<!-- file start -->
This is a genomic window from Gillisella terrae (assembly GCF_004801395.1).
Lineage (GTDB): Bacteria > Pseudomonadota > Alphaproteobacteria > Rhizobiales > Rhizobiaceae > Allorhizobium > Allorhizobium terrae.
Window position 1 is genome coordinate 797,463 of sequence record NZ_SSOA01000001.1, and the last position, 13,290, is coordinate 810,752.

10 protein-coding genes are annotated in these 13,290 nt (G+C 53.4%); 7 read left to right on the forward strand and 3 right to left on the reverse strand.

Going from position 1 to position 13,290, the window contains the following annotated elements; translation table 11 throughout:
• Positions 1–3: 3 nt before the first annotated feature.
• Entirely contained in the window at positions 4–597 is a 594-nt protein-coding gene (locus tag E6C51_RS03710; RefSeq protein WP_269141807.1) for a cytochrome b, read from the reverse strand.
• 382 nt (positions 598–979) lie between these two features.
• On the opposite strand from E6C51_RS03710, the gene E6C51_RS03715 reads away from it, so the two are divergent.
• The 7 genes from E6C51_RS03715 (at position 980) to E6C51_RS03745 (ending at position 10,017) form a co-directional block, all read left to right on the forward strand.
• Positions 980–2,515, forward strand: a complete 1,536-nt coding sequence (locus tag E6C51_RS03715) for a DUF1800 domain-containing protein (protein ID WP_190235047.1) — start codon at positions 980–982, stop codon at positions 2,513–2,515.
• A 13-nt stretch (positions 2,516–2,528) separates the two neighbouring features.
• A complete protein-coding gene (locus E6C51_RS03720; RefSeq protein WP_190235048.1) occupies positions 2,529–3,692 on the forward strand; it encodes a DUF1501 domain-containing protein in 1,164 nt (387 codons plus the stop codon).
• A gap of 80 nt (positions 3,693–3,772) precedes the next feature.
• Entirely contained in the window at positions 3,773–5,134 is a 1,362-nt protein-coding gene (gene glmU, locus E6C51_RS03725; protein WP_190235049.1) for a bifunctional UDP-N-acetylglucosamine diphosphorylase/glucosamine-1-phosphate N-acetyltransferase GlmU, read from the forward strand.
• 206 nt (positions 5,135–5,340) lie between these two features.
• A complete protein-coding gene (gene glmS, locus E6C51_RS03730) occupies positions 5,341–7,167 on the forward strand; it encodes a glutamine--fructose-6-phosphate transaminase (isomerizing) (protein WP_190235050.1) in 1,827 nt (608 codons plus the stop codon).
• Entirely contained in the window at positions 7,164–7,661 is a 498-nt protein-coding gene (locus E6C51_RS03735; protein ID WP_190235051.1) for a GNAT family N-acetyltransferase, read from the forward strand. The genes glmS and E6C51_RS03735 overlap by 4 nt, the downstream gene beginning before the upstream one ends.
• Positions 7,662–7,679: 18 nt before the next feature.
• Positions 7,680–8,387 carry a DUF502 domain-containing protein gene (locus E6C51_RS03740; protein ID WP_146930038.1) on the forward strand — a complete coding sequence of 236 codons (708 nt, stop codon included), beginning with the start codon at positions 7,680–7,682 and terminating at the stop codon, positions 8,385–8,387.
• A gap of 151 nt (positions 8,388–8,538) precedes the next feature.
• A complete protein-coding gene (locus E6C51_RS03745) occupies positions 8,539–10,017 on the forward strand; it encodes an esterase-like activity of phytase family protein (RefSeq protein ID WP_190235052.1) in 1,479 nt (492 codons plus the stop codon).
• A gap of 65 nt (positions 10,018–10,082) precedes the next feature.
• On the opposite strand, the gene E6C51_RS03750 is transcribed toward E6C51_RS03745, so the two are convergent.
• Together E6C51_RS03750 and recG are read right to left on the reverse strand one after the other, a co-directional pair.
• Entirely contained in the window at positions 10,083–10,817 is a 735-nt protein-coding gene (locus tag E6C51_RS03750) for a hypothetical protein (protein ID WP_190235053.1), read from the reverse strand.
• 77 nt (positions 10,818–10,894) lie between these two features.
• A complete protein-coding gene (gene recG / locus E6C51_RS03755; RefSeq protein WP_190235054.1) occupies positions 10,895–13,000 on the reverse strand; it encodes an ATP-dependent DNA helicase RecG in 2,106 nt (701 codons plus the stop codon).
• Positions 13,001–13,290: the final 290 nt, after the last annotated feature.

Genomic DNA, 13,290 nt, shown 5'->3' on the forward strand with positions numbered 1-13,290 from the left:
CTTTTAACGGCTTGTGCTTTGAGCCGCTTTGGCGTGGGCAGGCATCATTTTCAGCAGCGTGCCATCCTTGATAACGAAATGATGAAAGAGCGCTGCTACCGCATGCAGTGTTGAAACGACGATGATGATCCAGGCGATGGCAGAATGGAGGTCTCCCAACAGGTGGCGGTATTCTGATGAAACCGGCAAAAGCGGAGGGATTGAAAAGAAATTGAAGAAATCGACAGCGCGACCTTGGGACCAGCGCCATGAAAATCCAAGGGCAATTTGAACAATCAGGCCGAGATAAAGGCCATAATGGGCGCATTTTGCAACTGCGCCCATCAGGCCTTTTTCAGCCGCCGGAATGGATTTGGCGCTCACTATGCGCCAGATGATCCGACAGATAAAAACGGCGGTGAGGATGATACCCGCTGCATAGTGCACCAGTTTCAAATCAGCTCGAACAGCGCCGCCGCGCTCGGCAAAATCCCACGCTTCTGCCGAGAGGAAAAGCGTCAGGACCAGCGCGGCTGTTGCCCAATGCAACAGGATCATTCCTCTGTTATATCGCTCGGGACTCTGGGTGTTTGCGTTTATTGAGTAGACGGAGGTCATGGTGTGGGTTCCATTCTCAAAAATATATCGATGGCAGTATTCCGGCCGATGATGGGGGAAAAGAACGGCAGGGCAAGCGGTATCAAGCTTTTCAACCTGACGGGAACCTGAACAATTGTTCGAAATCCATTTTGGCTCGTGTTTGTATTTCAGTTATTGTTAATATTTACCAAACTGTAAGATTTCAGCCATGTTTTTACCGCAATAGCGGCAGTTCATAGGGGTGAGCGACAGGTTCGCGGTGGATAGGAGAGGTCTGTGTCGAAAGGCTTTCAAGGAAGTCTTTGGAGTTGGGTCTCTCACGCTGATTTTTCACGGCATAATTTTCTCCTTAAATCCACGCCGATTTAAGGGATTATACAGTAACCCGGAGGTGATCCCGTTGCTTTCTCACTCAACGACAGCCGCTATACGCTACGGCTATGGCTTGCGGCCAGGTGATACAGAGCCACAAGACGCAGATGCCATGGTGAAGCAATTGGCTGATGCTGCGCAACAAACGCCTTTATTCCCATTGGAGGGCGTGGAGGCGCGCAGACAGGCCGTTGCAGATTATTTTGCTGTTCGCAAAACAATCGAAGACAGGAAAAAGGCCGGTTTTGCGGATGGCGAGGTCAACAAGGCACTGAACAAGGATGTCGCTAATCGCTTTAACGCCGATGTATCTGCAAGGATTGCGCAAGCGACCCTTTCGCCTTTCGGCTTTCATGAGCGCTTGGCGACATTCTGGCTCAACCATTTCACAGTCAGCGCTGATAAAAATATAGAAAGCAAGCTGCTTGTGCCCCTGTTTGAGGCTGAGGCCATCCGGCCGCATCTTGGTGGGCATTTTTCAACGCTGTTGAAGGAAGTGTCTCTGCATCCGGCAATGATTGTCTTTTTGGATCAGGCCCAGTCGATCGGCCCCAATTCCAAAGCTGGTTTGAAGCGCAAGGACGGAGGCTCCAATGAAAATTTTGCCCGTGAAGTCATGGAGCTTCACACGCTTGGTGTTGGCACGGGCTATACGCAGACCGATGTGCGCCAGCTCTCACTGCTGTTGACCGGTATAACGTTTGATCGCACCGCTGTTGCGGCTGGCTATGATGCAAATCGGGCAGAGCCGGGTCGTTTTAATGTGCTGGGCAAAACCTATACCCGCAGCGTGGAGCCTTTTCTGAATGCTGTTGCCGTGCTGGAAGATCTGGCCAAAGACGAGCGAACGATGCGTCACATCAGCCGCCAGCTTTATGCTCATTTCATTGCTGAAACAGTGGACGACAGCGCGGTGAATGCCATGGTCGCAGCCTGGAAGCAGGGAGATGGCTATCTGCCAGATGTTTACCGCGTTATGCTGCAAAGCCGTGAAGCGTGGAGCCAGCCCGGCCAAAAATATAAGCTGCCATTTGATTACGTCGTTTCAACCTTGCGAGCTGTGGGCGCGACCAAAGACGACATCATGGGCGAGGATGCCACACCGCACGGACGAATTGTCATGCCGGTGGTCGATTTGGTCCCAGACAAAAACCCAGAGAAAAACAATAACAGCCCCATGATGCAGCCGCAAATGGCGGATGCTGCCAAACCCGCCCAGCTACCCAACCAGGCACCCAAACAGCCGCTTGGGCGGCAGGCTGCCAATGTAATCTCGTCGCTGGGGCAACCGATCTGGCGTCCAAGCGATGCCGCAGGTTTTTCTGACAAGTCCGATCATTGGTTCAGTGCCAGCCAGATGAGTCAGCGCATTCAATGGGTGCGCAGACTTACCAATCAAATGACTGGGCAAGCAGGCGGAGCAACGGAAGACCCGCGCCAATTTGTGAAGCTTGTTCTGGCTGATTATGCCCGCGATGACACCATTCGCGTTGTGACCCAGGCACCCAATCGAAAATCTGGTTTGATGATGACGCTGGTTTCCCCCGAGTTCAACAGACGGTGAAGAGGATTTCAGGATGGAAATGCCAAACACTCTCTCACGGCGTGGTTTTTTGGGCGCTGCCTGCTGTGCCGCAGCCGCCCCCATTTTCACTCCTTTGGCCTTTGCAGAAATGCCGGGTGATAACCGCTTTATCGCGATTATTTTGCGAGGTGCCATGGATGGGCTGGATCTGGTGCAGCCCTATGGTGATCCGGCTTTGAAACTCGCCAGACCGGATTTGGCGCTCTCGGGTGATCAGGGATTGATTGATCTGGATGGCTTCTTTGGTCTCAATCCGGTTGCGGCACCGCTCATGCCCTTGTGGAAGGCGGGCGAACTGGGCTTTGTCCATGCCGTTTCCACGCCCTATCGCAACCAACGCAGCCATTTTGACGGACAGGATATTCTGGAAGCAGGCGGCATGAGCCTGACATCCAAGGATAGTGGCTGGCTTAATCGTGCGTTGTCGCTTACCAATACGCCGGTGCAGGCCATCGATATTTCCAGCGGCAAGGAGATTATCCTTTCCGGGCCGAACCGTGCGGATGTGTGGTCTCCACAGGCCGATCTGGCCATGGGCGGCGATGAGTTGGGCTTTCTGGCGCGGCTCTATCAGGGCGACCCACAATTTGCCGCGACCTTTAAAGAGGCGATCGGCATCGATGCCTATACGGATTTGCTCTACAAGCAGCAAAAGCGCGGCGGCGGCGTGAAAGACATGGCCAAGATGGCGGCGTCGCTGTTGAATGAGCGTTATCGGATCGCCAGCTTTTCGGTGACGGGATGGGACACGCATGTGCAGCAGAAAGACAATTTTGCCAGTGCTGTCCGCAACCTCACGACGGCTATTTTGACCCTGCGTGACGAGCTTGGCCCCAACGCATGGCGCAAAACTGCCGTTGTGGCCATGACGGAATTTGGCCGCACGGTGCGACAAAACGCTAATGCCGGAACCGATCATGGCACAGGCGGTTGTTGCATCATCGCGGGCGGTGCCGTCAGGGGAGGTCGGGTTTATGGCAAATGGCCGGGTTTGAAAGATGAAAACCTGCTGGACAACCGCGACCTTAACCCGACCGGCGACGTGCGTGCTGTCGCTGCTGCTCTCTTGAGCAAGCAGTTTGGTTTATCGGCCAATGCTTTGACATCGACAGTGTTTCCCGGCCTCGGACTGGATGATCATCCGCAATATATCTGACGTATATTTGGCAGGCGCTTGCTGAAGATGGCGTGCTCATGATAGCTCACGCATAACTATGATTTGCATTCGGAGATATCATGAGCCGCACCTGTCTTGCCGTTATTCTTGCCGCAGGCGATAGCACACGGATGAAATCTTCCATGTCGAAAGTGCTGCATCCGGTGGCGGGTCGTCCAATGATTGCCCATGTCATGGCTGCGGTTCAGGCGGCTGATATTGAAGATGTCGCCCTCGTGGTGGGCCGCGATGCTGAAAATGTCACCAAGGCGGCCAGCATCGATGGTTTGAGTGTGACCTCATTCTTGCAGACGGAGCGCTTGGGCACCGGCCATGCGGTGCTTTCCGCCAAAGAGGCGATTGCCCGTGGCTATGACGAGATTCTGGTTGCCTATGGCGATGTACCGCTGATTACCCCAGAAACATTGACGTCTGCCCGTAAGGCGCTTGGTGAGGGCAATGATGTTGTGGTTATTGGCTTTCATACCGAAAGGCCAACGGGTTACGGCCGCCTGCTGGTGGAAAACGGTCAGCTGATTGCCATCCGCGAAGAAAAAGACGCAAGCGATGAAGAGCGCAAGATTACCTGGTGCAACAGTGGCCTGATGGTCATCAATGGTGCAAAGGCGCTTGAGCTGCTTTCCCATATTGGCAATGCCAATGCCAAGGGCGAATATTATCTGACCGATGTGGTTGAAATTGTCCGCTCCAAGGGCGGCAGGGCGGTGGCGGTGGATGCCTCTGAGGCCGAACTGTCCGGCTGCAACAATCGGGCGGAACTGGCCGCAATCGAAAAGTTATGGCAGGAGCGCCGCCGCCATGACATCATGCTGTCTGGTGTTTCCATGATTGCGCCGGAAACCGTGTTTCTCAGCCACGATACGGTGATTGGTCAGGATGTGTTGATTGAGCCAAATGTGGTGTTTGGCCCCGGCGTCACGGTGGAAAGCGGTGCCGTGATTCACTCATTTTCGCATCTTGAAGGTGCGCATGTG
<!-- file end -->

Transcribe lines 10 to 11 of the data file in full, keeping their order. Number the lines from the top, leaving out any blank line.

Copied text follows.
• The 7 genes from E6C51_RS03715 (at position 980) to E6C51_RS03745 (ending at position 10,017) form a co-directional block, all read left to right on the forward strand.
• Positions 980–2,515, forward strand: a complete 1,536-nt coding sequence (locus tag E6C51_RS03715) for a DUF1800 domain-containing protein (protein ID WP_190235047.1) — start codon at positions 980–982, stop codon at positions 2,513–2,515.